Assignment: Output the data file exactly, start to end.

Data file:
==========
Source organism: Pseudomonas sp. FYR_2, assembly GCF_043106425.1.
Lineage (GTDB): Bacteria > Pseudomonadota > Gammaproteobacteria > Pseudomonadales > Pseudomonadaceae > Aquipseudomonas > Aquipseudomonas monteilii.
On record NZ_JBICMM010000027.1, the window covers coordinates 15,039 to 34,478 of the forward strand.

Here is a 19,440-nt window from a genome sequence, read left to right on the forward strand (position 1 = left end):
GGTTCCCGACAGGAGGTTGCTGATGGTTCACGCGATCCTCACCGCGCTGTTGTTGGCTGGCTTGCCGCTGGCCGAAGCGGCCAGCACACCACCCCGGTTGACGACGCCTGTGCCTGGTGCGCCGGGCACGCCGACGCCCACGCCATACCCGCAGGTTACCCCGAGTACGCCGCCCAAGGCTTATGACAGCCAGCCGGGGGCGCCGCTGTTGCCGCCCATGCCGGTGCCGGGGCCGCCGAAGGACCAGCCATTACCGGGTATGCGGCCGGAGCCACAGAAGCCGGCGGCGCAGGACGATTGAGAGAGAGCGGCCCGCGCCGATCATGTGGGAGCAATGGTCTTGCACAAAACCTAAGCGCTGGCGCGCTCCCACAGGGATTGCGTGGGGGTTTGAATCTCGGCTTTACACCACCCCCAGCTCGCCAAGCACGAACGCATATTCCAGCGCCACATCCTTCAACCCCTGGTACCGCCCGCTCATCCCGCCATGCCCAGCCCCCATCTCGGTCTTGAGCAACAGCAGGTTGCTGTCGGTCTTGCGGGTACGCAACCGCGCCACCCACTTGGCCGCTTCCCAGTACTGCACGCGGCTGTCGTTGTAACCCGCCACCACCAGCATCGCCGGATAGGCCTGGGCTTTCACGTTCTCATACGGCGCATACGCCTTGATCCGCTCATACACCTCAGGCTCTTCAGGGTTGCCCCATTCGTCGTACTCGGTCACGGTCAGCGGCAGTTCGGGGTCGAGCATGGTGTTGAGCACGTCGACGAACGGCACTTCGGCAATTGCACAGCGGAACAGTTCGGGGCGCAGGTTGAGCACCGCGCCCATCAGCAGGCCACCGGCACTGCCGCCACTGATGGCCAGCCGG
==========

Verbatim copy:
Source organism: Pseudomonas sp. FYR_2, assembly GCF_043106425.1.
Lineage (GTDB): Bacteria > Pseudomonadota > Gammaproteobacteria > Pseudomonadales > Pseudomonadaceae > Aquipseudomonas > Aquipseudomonas monteilii.
On record NZ_JBICMM010000027.1, the window covers coordinates 15,039 to 34,478 of the forward strand.

Here is a 19,440-nt window from a genome sequence, read left to right on the forward strand (position 1 = left end):
GGTTCCCGACAGGAGGTTGCTGATGGTTCACGCGATCCTCACCGCGCTGTTGTTGGCTGGCTTGCCGCTGGCCGAAGCGGCCAGCACACCACCCCGGTTGACGACGCCTGTGCCTGGTGCGCCGGGCACGCCGACGCCCACGCCATACCCGCAGGTTACCCCGAGTACGCCGCCCAAGGCTTATGACAGCCAGCCGGGGGCGCCGCTGTTGCCGCCCATGCCGGTGCCGGGGCCGCCGAAGGACCAGCCATTACCGGGTATGCGGCCGGAGCCACAGAAGCCGGCGGCGCAGGACGATTGAGAGAGAGCGGCCCGCGCCGATCATGTGGGAGCAATGGTCTTGCACAAAACCTAAGCGCTGGCGCGCTCCCACAGGGATTGCGTGGGGGTTTGAATCTCGGCTTTACACCACCCCCAGCTCGCCAAGCACGAACGCATATTCCAGCGCCACATCCTTCAACCCCTGGTACCGCCCGCTCATCCCGCCATGCCCAGCCCCCATCTCGGTCTTGAGCAACAGCAGGTTGCTGTCGGTCTTGCGGGTACGCAACCGCGCCACCCACTTGGCCGCTTCCCAGTACTGCACGCGGCTGTCGTTGTAACCCGCCACCACCAGCATCGCCGGATAGGCCTGGGCTTTCACGTTCTCATACGGCGCATACGCCTTGATCCGCTCATACACCTCAGGCTCTTCAGGGTTGCCCCATTCGTCGTACTCGGTCACGGTCAGCGGCAGTTCGGGGTCGAGCATGGTGTTGAGCACGTCGACGAACGGCACTTCGGCAATTGCACAGCGGAACAGTTCGGGGCGCAGGTTGAGCACCGCGCCCATCAGCAGGCCACCGGCACTGCCGCCACTGATGGCCAGCCGG